These types of chains are typically fitted to smaller saws and require the saw to work harder, so a round profile isn’t suited to the heavier workload of felling trees.
Semi-chisel – the semi-chisel is not round and not square; it’s somewhere in between and, as you can imagine, offers greater performance without the high maintenance of the full pro cutter. The semi is faster and can handle greater workload than the round cutter but does come with an increased risk of kickback, which means greater care is needed.
Most semi-chisel chains are designated Green label.
Full chisel or square-toothed cutter – this profile is for the pro user. Its square cutter means it rips through timber quickly and aggressively. It carries with it an increased risk of kickback, and its razor-sharp edge dulls quickly, especially if you’re getting down and dirty.
She’s a high-maintenance cutter, you might say, fast, but not for everyday jobs, and full chisels are deemed Yellow label, meaning they are only suitable for the professional user.
When talking about cutter sequence, you’ll hear terms like Full complement, Half skip, and Full skip; these terms describe the sequence or distance between the cutters on our chain.
As a hobby user, we’ll have a full complement of cutters. However, the pro user may opt for a Full skip. That means there’ll be two spacers between pairs of cutting teeth. A half skip is, you guessed it, one spacer between pairs of cutters.
And why, you might ask, would one want fewer cutting teeth on a chain? Surely less is less? Not so; fewer teeth means a chain rotates more quickly, and quicker is better when you get paid by the job, but half and full skip are for the pros.
A full complement is a slower, smoother, more predictable cut, meaning it’s safer and precisely what a hobby user needs.
How to Fit a New Chain
Love that new chain smell. Seriously I do. But that new chain smell isn’t chain lube; it’s just a preserving oil that prevents rust. So the first job we need to do is lube up our new chain.
To do that, take a plastic bag, add some bar oil, drop our new chain into it, and leave it to soak while we move on to the bar cleaning and inspection.
As you know, the bar should be inspected and rotated periodically, so before we fit our new chain, we’ll inspect and then clean the bar; if you’ve already done so, you can jump ahead to fitting the chain here.
Bar Inspection & Cleaning
Oil holes – The bar employs two oil feed holes (one on either side) that feed oil directly to the bar groove. These holes must be kept clean. No oil flow means increased friction, which results in excessive wear on the chain and bar and increases kickback risk.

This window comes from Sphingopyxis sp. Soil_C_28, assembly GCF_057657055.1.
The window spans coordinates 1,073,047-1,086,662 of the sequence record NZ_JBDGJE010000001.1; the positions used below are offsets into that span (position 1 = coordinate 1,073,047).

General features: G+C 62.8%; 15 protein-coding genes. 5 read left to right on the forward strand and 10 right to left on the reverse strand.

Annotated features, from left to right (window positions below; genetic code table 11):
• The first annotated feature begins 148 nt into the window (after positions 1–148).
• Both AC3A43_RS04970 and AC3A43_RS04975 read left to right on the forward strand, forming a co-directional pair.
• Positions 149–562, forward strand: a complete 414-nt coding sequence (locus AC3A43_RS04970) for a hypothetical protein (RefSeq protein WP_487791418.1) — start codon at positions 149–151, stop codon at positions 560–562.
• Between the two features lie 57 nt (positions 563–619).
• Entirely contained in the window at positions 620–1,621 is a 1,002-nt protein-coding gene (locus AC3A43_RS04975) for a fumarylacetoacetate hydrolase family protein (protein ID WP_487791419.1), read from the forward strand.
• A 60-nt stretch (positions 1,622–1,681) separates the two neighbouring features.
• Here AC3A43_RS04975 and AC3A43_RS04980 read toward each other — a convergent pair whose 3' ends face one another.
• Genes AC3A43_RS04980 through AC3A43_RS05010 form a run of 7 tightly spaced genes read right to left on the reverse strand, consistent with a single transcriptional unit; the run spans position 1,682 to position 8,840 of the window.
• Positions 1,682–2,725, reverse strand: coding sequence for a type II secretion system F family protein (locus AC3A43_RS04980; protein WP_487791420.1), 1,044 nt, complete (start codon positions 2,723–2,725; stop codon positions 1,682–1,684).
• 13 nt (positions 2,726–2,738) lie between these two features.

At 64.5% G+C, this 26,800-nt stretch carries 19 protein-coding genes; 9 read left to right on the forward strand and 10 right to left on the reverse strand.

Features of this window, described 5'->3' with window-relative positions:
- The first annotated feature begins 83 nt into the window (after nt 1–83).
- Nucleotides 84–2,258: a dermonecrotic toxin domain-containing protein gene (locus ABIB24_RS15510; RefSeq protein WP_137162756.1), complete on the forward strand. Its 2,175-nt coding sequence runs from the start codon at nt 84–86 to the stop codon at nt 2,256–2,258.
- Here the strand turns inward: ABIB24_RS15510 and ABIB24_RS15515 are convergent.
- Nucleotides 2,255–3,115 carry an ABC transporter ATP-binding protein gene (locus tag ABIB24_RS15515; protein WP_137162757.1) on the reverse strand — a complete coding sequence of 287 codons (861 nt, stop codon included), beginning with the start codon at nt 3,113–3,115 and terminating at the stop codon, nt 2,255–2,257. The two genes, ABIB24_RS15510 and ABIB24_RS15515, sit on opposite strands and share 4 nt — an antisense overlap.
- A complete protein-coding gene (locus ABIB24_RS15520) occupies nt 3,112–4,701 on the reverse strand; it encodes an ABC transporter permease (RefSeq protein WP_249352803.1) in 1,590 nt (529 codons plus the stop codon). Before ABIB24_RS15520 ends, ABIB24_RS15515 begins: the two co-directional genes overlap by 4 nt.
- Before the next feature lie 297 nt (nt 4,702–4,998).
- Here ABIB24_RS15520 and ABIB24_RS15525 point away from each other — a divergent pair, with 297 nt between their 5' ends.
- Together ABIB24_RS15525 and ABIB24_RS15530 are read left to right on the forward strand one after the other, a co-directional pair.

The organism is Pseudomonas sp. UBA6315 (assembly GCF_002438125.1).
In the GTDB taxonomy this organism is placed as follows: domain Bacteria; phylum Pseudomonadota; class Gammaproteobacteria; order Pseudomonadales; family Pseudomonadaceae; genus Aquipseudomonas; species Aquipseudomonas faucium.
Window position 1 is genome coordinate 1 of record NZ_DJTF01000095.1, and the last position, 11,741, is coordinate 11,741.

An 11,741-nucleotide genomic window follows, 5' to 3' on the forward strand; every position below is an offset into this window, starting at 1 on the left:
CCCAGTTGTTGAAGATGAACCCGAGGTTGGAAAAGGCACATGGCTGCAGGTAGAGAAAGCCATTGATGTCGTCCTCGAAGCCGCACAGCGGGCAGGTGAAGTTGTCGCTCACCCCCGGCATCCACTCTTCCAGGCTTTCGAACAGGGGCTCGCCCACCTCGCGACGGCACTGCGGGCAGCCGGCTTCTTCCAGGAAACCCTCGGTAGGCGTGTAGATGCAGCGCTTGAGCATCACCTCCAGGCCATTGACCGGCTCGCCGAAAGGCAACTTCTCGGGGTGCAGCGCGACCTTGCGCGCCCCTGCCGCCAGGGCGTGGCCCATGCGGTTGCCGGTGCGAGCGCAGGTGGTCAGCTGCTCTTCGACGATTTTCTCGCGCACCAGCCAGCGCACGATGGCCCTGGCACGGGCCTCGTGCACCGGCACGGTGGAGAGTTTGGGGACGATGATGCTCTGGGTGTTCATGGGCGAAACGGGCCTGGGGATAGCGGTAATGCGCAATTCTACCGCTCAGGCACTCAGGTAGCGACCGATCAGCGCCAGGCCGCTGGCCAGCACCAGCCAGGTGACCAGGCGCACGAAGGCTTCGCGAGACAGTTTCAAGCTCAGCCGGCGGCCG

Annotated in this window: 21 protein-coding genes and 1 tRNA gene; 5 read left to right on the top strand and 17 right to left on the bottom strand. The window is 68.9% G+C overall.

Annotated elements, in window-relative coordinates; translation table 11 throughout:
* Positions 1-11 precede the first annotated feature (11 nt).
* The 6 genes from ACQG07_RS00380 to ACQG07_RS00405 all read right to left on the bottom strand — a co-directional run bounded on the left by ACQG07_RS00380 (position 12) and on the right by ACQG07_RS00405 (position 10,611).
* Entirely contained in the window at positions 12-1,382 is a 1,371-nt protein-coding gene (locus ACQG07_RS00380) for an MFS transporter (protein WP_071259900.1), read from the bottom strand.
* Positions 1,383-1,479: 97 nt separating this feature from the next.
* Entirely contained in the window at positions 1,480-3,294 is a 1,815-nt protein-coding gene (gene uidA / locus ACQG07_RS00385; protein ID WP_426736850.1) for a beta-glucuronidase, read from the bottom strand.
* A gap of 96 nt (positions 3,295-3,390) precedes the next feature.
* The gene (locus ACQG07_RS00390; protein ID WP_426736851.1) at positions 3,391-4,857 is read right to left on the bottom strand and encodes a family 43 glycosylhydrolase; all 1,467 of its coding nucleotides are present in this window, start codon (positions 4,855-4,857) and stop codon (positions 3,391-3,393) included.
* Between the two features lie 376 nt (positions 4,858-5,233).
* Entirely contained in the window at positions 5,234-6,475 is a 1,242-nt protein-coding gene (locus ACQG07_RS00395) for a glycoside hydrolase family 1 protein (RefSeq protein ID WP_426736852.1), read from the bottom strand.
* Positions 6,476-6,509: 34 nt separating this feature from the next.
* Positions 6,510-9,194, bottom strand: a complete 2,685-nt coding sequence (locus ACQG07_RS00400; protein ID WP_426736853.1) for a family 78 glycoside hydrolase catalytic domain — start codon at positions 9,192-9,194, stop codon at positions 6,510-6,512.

We use a groove cleaner to scoop out the debris from the oil holes and the groove.
Bent or worn bar – Eye the bar for damage; chips missing, blue scorch marks at the bottom indicate overheating, meaning there may be an underlying issue such as poor oiling, etc.
Use caution when handling the bar, as the chain tends to cause what’s known as knife edging along the bottom of the bar. To remove this knife edging, use a flat file to remove the burr.
Check the bar rails are parallel; if not, use a bar rail dresser to clean them up.
Nose sprocket – Check the nose sprocket moves freely and the sprocket teeth are in good condition. Some nose sprockets need greasing, and some don’t. If your bar employs a hole at the sprocket, clean the hole and add grease while rotating the sprocket.
Ready to fit the chain
Replacing the chain is a 5-minute job; the process is as follows:
Removing the chain
- Chain brake set to off
- Use your scrench to loosen the side cover nuts
- Release chain tension adjuster a few turns
- Remove side cover fastener
- Remove side cover (clean before refitting)
- Remove bar from the adjuster pin and push it toward the drive sprocket
- Remove the chain from the bar nose and drive sprocket and remove chain
Fitting new chain
Begin by orientating the chain so that the cutters along the top of the chain face forward.
- Place the chain over the drive sprocket
- Work the chain into the bar groove
- Place the chain over the bar sprocket
- Pull the bar forward so the adjuster pin engages with the bar, locating hole
Adjusting chain tension
- Place the side cover on the saw
- Fit the fasteners until they seat
- Lift the nose of the bar
- Tighten the adjuster clockwise until the chain seats into the bar groove
- Now tighten the adjuster another half turn clockwise